Alfonso Navarro, an officer in the Long Beach Police Department’s Quality of Life team that responds to people experiencing homelessness, said that while cleanups occur, it’s actually a problem when unhoused individuals repeatedly return to encampment areas. The areas are often where recurring drug use takes place, Navarro said.

“Sometimes, there’s so many cleanups in the city that we’re kinda backlogged,” Navarro said.

When sent out, the Quality of Life team works in conjunction with the city’s Multi-Service Center for homeless services to offer services to unhoused individuals including transport to shelters, the Multi-Service Center, and detox facilities. They will even buy bus tickets for people to return to their home state, if necessary.

A county clinician rides with the team four times a week to make mental health evaluations. If needed, the officers can take individuals to a nearby hospital, Navarro added.

The officers try to cultivate relationships and build rapport with the unhoused individuals so that they might become more willing to accept services in the future, LBPD spokesman Brandon Fahey said.

Trash is littered at a makeshift entrance to a strip of Caltrans land where encampments have been set up between the 710 Freeway and Gale Avenue in West Long Beach on Friday, Oct. 15, 2021. Photo by Crystal Niebla.

Still, friction between Gale Avenue residents and unhoused people continues.

In mid-October, a group of residents visited the strip of land. A man carrying a rifle-like BB gun yelled at them, saying he had a right to live there, they said. Then he threw the BB gun with its box onto dry grass outside of a makeshift entrance into the strip.

William Kelsea, 47, who lives in an encampment on the strip, said that he doesn’t always get along with other unhoused people in the encampment area. Kelsea said he’s not incredibly fond of those who litter the strip with trash.

To Kelsea, the land is a “free area” for him. He estimates seven others live in the area as well, and said he didn’t want to be accused of littering or causing disturbances in the strip.

Duke Givens, who helps run Care Closet LBC, a nonprofit supporting unhoused individuals, said Long Beach continues to struggle with a homeless crisis. His solutions include offering education, supplies and even investment in tiny homes.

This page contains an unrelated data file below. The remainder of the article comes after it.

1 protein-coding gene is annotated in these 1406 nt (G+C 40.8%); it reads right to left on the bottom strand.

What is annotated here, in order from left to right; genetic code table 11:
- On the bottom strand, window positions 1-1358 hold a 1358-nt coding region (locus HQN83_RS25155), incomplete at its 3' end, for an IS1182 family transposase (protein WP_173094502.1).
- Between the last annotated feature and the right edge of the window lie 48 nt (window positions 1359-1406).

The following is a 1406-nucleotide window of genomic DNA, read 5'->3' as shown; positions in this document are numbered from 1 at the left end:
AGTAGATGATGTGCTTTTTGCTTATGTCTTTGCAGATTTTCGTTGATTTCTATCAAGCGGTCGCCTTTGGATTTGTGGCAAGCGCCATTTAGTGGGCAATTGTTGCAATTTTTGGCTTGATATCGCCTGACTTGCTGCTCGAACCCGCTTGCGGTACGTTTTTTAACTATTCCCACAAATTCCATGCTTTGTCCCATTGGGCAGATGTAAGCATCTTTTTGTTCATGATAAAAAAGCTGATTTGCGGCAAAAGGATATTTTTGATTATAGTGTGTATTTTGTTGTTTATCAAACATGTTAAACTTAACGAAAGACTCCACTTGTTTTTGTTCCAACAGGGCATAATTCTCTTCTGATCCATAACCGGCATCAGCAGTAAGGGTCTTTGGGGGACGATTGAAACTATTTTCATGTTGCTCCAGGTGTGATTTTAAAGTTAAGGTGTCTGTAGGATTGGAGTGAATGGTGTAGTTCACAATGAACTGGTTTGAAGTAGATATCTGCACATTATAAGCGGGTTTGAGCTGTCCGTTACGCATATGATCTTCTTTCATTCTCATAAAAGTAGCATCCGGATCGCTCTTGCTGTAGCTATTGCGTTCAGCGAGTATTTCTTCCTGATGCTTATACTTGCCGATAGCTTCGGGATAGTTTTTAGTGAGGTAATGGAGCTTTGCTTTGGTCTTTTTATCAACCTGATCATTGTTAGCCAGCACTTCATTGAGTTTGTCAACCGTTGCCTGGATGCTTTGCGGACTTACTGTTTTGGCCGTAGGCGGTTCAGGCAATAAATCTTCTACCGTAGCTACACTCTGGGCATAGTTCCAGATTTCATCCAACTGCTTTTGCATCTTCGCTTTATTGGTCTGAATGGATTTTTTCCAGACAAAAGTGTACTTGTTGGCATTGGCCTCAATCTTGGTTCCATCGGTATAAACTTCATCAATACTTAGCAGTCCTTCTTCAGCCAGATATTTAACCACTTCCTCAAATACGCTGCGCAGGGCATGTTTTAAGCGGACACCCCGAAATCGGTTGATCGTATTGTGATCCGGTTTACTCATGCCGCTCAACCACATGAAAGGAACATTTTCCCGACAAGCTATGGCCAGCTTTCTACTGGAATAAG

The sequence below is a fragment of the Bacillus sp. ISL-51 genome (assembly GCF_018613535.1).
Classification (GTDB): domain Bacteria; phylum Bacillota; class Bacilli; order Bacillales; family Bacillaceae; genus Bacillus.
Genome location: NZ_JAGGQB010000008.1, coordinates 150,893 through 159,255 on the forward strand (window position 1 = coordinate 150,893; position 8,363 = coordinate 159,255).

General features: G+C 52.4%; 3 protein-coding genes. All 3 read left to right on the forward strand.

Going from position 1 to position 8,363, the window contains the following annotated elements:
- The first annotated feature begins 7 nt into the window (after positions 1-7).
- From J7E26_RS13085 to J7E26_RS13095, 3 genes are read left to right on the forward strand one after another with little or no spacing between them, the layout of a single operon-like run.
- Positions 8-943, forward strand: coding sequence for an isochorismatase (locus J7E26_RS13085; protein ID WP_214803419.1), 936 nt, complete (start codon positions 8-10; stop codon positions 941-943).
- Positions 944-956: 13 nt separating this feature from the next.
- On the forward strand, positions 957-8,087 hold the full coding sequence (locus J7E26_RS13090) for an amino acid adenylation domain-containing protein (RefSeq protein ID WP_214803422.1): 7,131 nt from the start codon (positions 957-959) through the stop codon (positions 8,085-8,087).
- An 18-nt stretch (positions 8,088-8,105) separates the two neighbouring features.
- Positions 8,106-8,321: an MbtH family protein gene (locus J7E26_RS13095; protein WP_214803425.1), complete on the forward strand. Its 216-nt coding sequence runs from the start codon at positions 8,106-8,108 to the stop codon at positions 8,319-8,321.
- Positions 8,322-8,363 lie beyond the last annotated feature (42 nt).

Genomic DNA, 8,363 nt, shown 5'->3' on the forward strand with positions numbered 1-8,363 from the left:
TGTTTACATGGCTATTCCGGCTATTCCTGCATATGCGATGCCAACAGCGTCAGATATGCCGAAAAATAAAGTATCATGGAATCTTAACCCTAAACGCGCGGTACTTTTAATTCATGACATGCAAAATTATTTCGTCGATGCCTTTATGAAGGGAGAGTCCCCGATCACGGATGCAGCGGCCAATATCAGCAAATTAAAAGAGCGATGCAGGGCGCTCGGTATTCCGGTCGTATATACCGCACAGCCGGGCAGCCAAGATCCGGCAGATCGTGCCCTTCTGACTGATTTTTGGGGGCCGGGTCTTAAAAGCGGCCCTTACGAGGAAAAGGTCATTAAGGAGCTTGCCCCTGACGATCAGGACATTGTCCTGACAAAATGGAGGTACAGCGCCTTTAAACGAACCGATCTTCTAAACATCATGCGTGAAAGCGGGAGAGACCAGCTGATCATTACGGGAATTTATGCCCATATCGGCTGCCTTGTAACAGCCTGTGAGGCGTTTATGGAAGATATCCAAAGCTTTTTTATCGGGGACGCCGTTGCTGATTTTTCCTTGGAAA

Tables, seats and other decor furnish a section of the strip of Caltrans land along Gale Avenue in West Long Beach on Friday, Oct. 15, 2021. Photo by Crystal Niebla.

Tattoo, who used his nickname for fear of retaliation, receives services from Care Closet at a different encampment along the 710 Freeway. He said that he does not like to be lumped together with those who cause trouble. He said he and others who live by the 710 actually help clean up trash.

“But they blame us. It’s not all our fault,” Tattoo said.

Ordinary people, he said, don’t care much for those like him. “They look at us like we’re the lowest of the Earth,” Tattoo said.

While Givens sympathizes with residents, Long Beach residents think calling authorities will solve the homelessness problem but residents offering help to unhoused individuals, he believes, might be more effective. Caltrans’ cleaning of encampments, for instance, isn’t really helping anyone.

“Either we’re all going to help, or we’re all gonna suffer,” Givens said.

For her part, Gale Avenue resident Ruby said she sympathizes with unhoused individuals who might be struggling with mental illnesses, drug addiction or other obstacles. She agrees that there needs to be more resources to address homelessness than what already exists. But her fear, and that of her neighbors, is real.

For now, many Gale Avenue residents say that they have to look out for each other because they can’t rely on anyone else to help them.

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Crystal Niebla is the West Long Beach reporter through the Report for America program. Philanthropic organizations pledged to cover the local donor portion of her grant-funded position with the Post. If you want to support Crystal's work, you can donate to her Report For America position at